MAY 24, 2021 9:16 AM PDT

Animal Trial of Asthma Vaccine Has Positive Results

WRITTEN BY: Carmen Leitch

Asthma is thought to affect 340 million people. A type of asthma that happens when allergens like dust mites are inhaled is called allergic asthma, and its characterized by difficulty breathing and bronchial tube inflammation. Allergic asthma may be the most common form of asthma. Now researchers have created a vaccine that protects against allergic asthma over the long term, and it's proven effective in a mouse model. The work has been reported in Nature Communications.

Image credit: Pixabay / WikiImages

In people with allergic asthma, when airways are exposed to allergens, the production of immune molecules like immunoglobulin E (IgE) antibodies and type 2 cytokines such as interleukin-4 (IL-4) and IL-13) is triggered. These immune molecules cause the respiratory tract to begin overproducing mucus and white blood cells called eosinophils.

Clinicians and patients have long relied on corticosteroids to control asthma symptoms. But for those with severe asthma, those drugs aren't sufficient to control the chronic disease. Monoclonal antibodies that target the overproduced immune molecules like IgE are sometimes effective at relieving these symptoms. But that approach is costly and requires a lifetime of injections. This new vaccine may help change that.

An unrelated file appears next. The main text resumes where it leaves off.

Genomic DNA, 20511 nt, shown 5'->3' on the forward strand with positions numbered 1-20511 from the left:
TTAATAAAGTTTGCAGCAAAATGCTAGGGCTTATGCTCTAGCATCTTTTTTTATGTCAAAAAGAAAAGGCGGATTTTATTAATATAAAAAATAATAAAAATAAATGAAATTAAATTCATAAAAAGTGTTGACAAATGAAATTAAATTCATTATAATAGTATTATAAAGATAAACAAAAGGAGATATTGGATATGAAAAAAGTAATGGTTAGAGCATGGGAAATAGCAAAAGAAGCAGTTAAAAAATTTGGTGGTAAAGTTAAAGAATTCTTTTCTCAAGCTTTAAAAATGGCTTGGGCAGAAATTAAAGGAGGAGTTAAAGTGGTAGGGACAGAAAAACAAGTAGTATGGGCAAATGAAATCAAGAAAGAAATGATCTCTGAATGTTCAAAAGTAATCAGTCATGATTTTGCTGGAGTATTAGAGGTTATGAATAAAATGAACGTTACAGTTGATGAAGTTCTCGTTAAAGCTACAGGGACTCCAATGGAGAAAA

The newly-developed conjugate vaccine is called a kinoid, in which recombinant cytokines IL-4 and IL-13 were linked with a common carrier protein used in vaccines called CRM197, a form of diphtheria that's been mutated to be non-toxic.

In preclinical mouse models, the vaccine triggered the production of antibodies that target IL-4 and IL-13. Six weeks post-injection, 90 percent of mice had high levels of these therapeutic antibodies. One year after the initial injection, 60 percent of the animals carried antibodies that were still able to neutralize  IL-4 and IL-13.

The vaccine showed that it may reduce asthma symptoms as well. The researchers found that mucus production, eosinophil, and IgE levels all decreased in mice modeling allergic asthma caused by dust mites that were treated with the vaccine. Now, the researchers will be able to move to clinical testing.

Sources: AAAS/Eurekalert! via Institut Pasteur, Nature Communications

About the Author
Bachelor's (BA/BS/Other)
Experienced research scientist and technical expert with authorships on over 30 peer-reviewed publications, traveler to over 70 countries, published photographer and internationally-exhibited painter, volunteer trained in disaster-response, CPR and DV counseling.
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